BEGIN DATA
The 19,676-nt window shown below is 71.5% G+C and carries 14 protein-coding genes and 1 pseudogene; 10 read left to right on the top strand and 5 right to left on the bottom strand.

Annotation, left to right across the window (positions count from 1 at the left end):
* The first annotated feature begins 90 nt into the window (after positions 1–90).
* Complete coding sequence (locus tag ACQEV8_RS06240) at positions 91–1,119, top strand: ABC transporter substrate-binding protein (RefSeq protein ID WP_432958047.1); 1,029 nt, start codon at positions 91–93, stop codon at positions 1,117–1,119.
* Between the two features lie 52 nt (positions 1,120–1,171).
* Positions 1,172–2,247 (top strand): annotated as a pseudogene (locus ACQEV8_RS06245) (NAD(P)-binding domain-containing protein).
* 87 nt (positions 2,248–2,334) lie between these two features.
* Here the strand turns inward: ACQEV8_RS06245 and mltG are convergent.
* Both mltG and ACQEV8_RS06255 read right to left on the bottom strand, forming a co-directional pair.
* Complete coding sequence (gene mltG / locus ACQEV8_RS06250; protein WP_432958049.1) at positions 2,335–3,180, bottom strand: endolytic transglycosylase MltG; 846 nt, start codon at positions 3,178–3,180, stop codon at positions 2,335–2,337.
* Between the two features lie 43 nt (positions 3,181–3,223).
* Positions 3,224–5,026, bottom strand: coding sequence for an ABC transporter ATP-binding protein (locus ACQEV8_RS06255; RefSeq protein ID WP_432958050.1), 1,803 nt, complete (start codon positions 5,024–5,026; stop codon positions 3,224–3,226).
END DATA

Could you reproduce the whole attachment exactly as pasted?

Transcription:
The 19,676-nt window shown below is 71.5% G+C and carries 14 protein-coding genes and 1 pseudogene; 10 read left to right on the top strand and 5 right to left on the bottom strand.

Annotation, left to right across the window (positions count from 1 at the left end):
* The first annotated feature begins 90 nt into the window (after positions 1–90).
* Complete coding sequence (locus tag ACQEV8_RS06240) at positions 91–1,119, top strand: ABC transporter substrate-binding protein (RefSeq protein ID WP_432958047.1); 1,029 nt, start codon at positions 91–93, stop codon at positions 1,117–1,119.
* Between the two features lie 52 nt (positions 1,120–1,171).
* Positions 1,172–2,247 (top strand): annotated as a pseudogene (locus ACQEV8_RS06245) (NAD(P)-binding domain-containing protein).
* 87 nt (positions 2,248–2,334) lie between these two features.
* Here the strand turns inward: ACQEV8_RS06245 and mltG are convergent.
* Both mltG and ACQEV8_RS06255 read right to left on the bottom strand, forming a co-directional pair.
* Complete coding sequence (gene mltG / locus ACQEV8_RS06250; protein WP_432958049.1) at positions 2,335–3,180, bottom strand: endolytic transglycosylase MltG; 846 nt, start codon at positions 3,178–3,180, stop codon at positions 2,335–2,337.
* Between the two features lie 43 nt (positions 3,181–3,223).
* Positions 3,224–5,026, bottom strand: coding sequence for an ABC transporter ATP-binding protein (locus ACQEV8_RS06255; RefSeq protein ID WP_432958050.1), 1,803 nt, complete (start codon positions 5,024–5,026; stop codon positions 3,224–3,226).